The Committee is cognisant of the urgent need to diversify the economy that will require measures to support investment and growth in key sectors, such as agriculture, energy and manufacturing. Monetary policy coupled with fiscal consolidation will be critical in anchoring macroeconomic stability. The fiscal deficit target for 2016 of 3.8% of gross domestic product (GDP) announced by the Hon. Minister of Finance in his 2016 Budget Address to Parliament represents a significant step towards anchoring macroeconomic stability.

At its previous Meeting in August 2015, the MPC kept the policy rate constant, having raised the Statutory Reserve Ratio in April 2015 to 18% from 14%. During the third quarter, liquidity conditions in the banking system rose reflecting increased Government spending and the net maturity of Government securities. The Bank of Zambia, therefore, heightened its open market operations and kept the interbank rate just above the upper policy rate band of 14.5%.

The average overall annual consumer price index (CPI) inflation was 7.4% in the third quarter, 0.3 percentage points higher than the second quarter average of 7.1%. Inflation ended higher at 7.7% in September 2015, up from 7.1% in June 2015. Food price inflation edged higher to an average of 7.9% in the third quarter from 7.1% in the preceding quarter. However, quarterly average non- food price inflation declined to 6.7% from 7.0%. The increase in inflation was largely attributed to the pass-through from the sharp depreciation of the Kwacha exchange rate, increase in pump prices of refined petroleum products, revision of fees and fines, and the high production costs induced by increased power rationing, which led to the use of more expensive power from diesel generators.

Excess liquidity in the banking system increased substantially in the third quarter due to net Government spending as well as maturity of Government securities.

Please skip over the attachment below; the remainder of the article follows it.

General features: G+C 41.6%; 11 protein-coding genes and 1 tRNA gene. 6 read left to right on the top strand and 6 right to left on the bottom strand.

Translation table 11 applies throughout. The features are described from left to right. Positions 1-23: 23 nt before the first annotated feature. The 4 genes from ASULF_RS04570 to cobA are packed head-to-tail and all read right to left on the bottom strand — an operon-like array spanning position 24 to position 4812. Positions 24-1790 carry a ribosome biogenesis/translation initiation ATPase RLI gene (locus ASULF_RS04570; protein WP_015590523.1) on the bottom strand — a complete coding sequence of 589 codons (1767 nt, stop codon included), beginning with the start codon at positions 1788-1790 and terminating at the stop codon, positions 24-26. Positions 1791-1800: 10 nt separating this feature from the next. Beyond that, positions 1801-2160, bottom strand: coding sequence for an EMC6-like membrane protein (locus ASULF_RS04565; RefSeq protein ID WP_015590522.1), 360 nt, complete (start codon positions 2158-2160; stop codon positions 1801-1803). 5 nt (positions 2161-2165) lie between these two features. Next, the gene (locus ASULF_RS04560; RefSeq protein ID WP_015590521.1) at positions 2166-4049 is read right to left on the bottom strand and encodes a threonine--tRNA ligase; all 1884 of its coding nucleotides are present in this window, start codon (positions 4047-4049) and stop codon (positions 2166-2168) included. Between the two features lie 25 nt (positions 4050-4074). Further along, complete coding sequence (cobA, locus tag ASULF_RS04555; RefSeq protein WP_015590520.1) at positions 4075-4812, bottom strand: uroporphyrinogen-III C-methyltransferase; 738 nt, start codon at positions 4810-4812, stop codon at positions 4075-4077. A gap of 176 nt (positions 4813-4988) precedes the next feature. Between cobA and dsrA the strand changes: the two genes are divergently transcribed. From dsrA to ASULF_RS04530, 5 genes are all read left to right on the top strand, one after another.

The high liquidity level raised reserve money by 8.7% to K13.5 billion at the end of September, depressed demand for overnight lending facility funds, and pushed the Treasury bill and Government bond composite yield rates lower by 1.6 and 0.3 percentage points to 21.7% and 23.5%, respectively. While the value of funds raised through Government securities auctions jumped 20.3% to K4.0 billion, the outstanding balance of Treasury bills and bonds (at face value) fell 2.0% to K25.5 billion.

To contain the liquidity build up and attenuate inflationary pressures, the Bank of Zambia heightened its open market operations.

Broad money (including foreign currency deposits) increased by 26.3% to K46.6 billion in the third quarter largely due to the rise in deposits. The expansion in deposits to K42.0 billion (and increase of 28.2%) reflected valuation effects owing to the sharp depreciation of the Kwacha against the US dollar in the third quarter. Foreign currency deposits rose by 9.4% to about US$1.8 billion while Kwacha deposits marginally increased by 0.7% to K20.9 billion. Growth in domestic credit slowed down further in the third quarter to 2.7%, mainly due to a decline in lending to Government that fell by 52.9%. Lending to the private sector, however, rose by 22.0% in the third quarter from 1.2% in the second quarter.

The average lending rate for commercial banks rose marginally to 20.8% at end-September from 20.4% at end-June. Similarly, the average savings rate (ASR) for amounts above K100, and the average 30-day deposit rate for amounts exceeding K20, 000 marginally rose to 3.30% and 6.6% from 3.28% and 6.4% over the same period, respectively.